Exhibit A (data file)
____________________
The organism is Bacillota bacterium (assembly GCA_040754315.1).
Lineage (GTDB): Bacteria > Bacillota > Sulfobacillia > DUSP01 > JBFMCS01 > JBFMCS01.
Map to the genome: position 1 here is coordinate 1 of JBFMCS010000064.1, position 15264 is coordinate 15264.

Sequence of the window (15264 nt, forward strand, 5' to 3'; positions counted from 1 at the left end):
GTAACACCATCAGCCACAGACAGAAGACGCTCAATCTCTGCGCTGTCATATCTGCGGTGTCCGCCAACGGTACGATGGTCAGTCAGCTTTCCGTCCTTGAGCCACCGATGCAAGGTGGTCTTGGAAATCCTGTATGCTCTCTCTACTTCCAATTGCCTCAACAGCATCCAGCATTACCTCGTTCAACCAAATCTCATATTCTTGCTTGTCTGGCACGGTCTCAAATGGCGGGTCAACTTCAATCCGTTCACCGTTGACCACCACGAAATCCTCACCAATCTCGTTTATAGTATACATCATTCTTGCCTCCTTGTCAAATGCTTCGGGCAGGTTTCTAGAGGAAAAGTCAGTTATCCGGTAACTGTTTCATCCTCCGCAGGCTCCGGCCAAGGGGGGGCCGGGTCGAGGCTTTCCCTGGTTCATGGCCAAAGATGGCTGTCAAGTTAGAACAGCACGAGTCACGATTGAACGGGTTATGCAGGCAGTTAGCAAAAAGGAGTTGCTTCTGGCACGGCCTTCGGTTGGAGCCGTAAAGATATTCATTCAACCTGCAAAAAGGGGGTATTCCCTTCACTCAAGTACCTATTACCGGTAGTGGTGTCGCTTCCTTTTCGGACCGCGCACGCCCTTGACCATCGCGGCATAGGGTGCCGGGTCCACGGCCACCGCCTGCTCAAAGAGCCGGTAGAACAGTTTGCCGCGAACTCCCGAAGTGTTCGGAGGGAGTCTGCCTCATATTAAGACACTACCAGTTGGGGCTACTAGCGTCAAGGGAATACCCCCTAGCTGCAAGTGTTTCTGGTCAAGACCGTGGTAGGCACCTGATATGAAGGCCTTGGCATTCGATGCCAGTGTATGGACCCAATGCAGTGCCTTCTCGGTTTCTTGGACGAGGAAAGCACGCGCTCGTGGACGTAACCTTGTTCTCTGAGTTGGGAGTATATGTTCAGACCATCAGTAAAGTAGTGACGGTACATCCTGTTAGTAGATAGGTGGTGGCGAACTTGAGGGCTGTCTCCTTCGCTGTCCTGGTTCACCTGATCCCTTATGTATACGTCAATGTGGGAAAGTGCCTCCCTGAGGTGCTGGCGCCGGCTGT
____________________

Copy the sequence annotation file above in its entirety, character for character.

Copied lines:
The organism is Bacillota bacterium (assembly GCA_040754315.1).
Lineage (GTDB): Bacteria > Bacillota > Sulfobacillia > DUSP01 > JBFMCS01 > JBFMCS01.
Map to the genome: position 1 here is coordinate 1 of JBFMCS010000064.1, position 15264 is coordinate 15264.

Sequence of the window (15264 nt, forward strand, 5' to 3'; positions counted from 1 at the left end):
GTAACACCATCAGCCACAGACAGAAGACGCTCAATCTCTGCGCTGTCATATCTGCGGTGTCCGCCAACGGTACGATGGTCAGTCAGCTTTCCGTCCTTGAGCCACCGATGCAAGGTGGTCTTGGAAATCCTGTATGCTCTCTCTACTTCCAATTGCCTCAACAGCATCCAGCATTACCTCGTTCAACCAAATCTCATATTCTTGCTTGTCTGGCACGGTCTCAAATGGCGGGTCAACTTCAATCCGTTCACCGTTGACCACCACGAAATCCTCACCAATCTCGTTTATAGTATACATCATTCTTGCCTCCTTGTCAAATGCTTCGGGCAGGTTTCTAGAGGAAAAGTCAGTTATCCGGTAACTGTTTCATCCTCCGCAGGCTCCGGCCAAGGGGGGGCCGGGTCGAGGCTTTCCCTGGTTCATGGCCAAAGATGGCTGTCAAGTTAGAACAGCACGAGTCACGATTGAACGGGTTATGCAGGCAGTTAGCAAAAAGGAGTTGCTTCTGGCACGGCCTTCGGTTGGAGCCGTAAAGATATTCATTCAACCTGCAAAAAGGGGGTATTCCCTTCACTCAAGTACCTATTACCGGTAGTGGTGTCGCTTCCTTTTCGGACCGCGCACGCCCTTGACCATCGCGGCATAGGGTGCCGGGTCCACGGCCACCGCCTGCTCAAAGAGCCGGTAGAACAGTTTGCCGCGAACTCCCGAAGTGTTCGGAGGGAGTCTGCCTCATATTAAGACACTACCAGTTGGGGCTACTAGCGTCAAGGGAATACCCCCTAGCTGCAAGTGTTTCTGGTCAAGACCGTGGTAGGCACCTGATATGAAGGCCTTGGCATTCGATGCCAGTGTATGGACCCAATGCAGTGCCTTCTCGGTTTCTTGGACGAGGAAAGCACGCGCTCGTGGACGTAACCTTGTTCTCTGAGTTGGGAGTATATGTTCAGACCATCAGTAAAGTAGTGACGGTACATCCTGTTAGTAGATAGGTGGTGGCGAACTTGAGGGCTGTCTCCTTCGCTGTCCTGGTTCACCTGATCCCTTATGTATACGTCAATGTGGGAAAGTGCCTCCCTGAGGTGCTGGCGCCGGCTGT